For many of us in today’s world, multi-tasking has become a way of life. We’re always on the hunt for new time management solutions. We read books and articles aimed at helping us “optimize our schedules” or “maximize efficiency.” We download productivity apps. We make to-do lists a mile long. A day well spent is often defined as one in which we have achieved maximum results by expending minimal effort.
Productivity unchecked has a price: When we are too focused on trying to accomplish everything, it becomes increasingly difficult for us to determine the importance of anything.
When we substitute productivity for presence, the meaningful work we’re being called to do gets easily tangled together with the inconsequential tasks of everyday life: the email lists we want to unsubscribe from, the texts we feel compelled to return as soon as we receive them, the household chores and projects that seem to never stop needing our attention. Our to-do lists become an ever-evolving hodgepodge of low-hanging fruit and deep work. But because we love checking boxes and feeling productive, we shamelessly tackle the easy tasks first. Which, of course, ends up leaving the most important, challenging, rewarding work for some unspecified time in the future that may or may not ever come.
Today friends, let’s remember that we have a choice. Let’s give ourselves permission to weigh all things that require our time and energy before committing to any. And let’s make a promise to begin viewing life, not as a list of tasks to be completed, but as a constant invitation to decide what matters most to us.
Annie Dillard wrote, “How we spend our days is, of course, how we spend our lives.” A haunting notion to those of us who can easily fall into the trap of foregoing the challenging, more meaningful work in favor of the quick and easy win. But as we watch our days spill over into the reflecting pool that is our life, we can be sure of one thing: Not all tasks are created equal. Not all efforts carry the same weight. And when we spend our days convincing ourselves that all things matter equally, we’re actually creating a life in which nothing really matters at all.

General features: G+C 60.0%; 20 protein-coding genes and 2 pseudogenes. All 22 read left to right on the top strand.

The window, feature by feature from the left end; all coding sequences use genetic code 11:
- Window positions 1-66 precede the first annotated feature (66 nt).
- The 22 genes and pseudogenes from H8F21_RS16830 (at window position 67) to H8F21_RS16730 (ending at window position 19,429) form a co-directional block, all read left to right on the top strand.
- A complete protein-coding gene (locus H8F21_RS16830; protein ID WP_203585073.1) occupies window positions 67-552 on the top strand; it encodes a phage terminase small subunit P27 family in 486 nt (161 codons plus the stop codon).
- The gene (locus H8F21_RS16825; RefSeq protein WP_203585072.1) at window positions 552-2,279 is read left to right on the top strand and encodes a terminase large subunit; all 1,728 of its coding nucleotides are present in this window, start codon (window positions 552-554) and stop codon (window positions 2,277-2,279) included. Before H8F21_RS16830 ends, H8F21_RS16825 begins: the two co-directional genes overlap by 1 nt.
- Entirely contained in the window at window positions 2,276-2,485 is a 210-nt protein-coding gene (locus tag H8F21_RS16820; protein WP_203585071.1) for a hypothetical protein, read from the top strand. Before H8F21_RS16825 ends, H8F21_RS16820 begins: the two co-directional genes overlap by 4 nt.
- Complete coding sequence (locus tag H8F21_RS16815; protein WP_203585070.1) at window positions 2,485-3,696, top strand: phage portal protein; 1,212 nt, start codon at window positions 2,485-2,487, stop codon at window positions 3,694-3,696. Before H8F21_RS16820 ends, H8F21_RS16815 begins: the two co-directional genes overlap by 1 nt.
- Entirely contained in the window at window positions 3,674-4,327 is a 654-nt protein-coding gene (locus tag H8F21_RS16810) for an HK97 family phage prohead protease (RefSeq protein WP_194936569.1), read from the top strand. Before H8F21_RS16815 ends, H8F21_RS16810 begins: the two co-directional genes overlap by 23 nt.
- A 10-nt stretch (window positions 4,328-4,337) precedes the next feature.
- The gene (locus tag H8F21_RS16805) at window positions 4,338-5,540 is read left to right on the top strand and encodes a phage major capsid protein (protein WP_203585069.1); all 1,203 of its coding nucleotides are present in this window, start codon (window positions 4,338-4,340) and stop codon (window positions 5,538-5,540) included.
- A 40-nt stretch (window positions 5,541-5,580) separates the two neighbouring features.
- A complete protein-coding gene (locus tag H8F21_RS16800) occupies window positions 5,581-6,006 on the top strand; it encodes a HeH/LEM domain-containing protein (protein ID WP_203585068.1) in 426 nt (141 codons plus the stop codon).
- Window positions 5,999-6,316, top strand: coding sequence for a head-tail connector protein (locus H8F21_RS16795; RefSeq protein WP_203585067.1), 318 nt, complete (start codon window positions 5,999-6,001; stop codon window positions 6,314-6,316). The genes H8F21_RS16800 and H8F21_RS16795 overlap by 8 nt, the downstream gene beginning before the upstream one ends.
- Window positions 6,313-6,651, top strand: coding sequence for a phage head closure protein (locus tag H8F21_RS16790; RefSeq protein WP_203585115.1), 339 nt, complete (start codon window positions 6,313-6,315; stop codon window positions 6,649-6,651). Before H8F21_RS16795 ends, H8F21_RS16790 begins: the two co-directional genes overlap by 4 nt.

Sigh. . . so true. I was contemplating the same thing this morning before I read your post. May I say that this becomes even more crystal clear when, by the pure logic of life, one has already lived more years than what is left on earth? This fact does help me decide what to prioritize, without being morbid. Know what I mean? It is important to invest time and energy in those things that truly matter. Sadly, one can live a whole life without ever discovering what that is. I don’t want to be one of those people. Thank you.